A CHILD'S WORK by Vivian Gussin Paley
MIND IN THE MAKING by Ellen Galinksy

A little something about my parenting style.  I am the mother of a 4.5 yr old boy. We approach parenting with a hybrid style of both "crunchy" and conventional.  My son has attended Montessori preschools since he was 2 and we value a "whole child" approach to learning. I place a lot of emphasis on creativity, imagination and exploration at home.  We do not allow our son to use a computer/smartphone/tablet and we limit television to a maximum of 30 minutes per day. We eat mostly organic as a family and try very hard to focus on handmade and natural toys (and toys that don't require batteries).  We also practice positive discipline in our home. That being said, my son does have some conventional toys and he will be attending a traditional elementary school in the Fall.   I don't believe in standardized testing and will be watching my son's school experience closely to see how it goes.  I try to read a lot and gather as much information as I can and then take the best of what I find.

Find more of the reading challenge posts by clicking on the "parenting book challenge 2013" label under this post.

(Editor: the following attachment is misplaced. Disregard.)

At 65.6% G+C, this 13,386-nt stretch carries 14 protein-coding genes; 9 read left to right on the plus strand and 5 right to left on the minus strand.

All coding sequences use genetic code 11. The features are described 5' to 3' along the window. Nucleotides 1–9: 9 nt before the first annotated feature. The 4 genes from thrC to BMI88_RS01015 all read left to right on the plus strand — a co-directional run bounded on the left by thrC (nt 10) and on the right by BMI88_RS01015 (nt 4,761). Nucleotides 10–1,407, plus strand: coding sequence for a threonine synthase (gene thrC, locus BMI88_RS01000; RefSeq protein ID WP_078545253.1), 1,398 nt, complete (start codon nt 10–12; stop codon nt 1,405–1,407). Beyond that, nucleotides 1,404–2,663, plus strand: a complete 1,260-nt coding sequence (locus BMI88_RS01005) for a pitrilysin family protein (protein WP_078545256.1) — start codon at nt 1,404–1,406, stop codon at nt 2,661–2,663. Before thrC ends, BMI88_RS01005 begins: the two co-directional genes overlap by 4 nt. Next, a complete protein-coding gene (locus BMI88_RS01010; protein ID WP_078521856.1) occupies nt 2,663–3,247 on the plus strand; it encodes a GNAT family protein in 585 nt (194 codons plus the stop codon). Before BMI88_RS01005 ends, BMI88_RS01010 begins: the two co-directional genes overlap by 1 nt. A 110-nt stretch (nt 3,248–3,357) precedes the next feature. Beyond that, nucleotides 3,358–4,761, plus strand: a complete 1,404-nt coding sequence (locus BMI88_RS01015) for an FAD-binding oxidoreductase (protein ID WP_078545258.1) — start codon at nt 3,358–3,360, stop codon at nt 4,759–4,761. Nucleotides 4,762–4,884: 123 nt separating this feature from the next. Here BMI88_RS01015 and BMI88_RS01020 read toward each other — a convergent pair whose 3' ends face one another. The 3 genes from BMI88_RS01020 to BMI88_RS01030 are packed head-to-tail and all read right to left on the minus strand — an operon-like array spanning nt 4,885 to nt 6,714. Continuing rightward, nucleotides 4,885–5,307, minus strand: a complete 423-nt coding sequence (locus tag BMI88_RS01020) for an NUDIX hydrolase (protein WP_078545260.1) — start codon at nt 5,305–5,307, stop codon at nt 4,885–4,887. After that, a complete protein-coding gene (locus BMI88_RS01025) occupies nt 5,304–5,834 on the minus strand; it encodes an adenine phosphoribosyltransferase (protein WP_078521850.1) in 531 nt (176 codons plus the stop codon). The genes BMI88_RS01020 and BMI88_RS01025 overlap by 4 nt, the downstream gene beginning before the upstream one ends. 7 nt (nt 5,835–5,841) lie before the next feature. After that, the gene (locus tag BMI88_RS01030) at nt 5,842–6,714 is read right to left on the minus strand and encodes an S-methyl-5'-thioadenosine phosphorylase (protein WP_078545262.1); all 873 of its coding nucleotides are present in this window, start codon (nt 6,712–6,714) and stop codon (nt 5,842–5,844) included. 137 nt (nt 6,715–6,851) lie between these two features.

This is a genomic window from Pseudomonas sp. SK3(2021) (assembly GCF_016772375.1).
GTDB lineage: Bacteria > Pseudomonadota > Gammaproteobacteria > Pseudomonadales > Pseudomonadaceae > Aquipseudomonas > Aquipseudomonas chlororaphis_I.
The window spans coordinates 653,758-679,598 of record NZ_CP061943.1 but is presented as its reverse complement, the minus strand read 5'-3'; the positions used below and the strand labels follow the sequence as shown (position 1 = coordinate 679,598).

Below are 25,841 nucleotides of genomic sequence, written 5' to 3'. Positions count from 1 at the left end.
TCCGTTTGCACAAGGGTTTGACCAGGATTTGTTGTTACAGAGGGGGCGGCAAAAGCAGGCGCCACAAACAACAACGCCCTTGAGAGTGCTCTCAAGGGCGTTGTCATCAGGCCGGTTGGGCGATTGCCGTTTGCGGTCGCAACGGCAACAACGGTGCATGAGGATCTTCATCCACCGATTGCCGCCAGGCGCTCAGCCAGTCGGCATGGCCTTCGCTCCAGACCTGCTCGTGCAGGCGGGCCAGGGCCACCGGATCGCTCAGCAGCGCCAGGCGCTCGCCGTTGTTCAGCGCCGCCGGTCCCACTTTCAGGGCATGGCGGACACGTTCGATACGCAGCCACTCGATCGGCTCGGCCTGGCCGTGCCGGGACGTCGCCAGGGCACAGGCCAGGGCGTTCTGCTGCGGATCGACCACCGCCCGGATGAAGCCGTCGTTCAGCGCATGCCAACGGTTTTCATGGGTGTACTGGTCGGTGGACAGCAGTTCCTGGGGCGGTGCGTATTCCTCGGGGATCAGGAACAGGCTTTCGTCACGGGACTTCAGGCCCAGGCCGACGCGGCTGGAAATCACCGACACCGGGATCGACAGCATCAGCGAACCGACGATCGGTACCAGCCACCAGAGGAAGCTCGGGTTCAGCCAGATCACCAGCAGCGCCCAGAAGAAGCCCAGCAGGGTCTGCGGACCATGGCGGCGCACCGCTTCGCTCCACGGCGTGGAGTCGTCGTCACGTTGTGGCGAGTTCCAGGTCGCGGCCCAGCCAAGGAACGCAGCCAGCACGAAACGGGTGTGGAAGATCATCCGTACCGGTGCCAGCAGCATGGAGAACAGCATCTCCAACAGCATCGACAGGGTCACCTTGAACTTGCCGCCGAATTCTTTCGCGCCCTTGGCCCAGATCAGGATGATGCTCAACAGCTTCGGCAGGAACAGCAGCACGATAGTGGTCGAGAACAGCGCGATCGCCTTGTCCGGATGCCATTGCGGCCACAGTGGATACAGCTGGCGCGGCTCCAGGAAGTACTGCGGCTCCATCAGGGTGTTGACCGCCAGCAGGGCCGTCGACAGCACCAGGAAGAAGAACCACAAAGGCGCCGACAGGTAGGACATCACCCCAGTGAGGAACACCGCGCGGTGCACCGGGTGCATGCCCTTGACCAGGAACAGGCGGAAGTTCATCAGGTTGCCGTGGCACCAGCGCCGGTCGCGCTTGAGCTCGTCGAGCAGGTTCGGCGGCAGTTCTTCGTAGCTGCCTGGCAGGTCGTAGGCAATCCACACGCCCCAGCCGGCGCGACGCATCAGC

Sunday, December 09, 2012

A FLOWER IN THE SNOW Blog Tour and Giveaway!!!!

I received an advance copy of this book from the publisher.

I am so thrilled to be a part of a blog tour for this lovely picture book!

In Tracey Corderoy's and Sophie Allsopp's sweet and whimsical story, Luna and her polar bear friend, Bear, discover a beautiful yellow flower growing out of the snow. Luna quickly dubs the flower her "sunshine flower" and vows to keep in forever. When the flower fades, Luna becomes depressed and Bear vows to find her another flower.  With Bear gone on his quest, Luna realizes what really matters to her.  And it isn't a flower.

The illustrations are just beautiful:

This one was Noodlebug's favorite:

This is such a beautiful book and I thought the story was so sweet. I loved the emphasis on the importance of friendship and relationships over material things.  As someone with an anthropology background, I also loved the fact that the human character wasn't your standard Anglo child.  It was such a great setting to have the story take place in a snowy, northern spot with an Inuit-like child.  It added a special dimension to the book.  While this isn't a holiday book, it would be a perfect winter read for any family. And it emphasizes important values that we can all appreciate.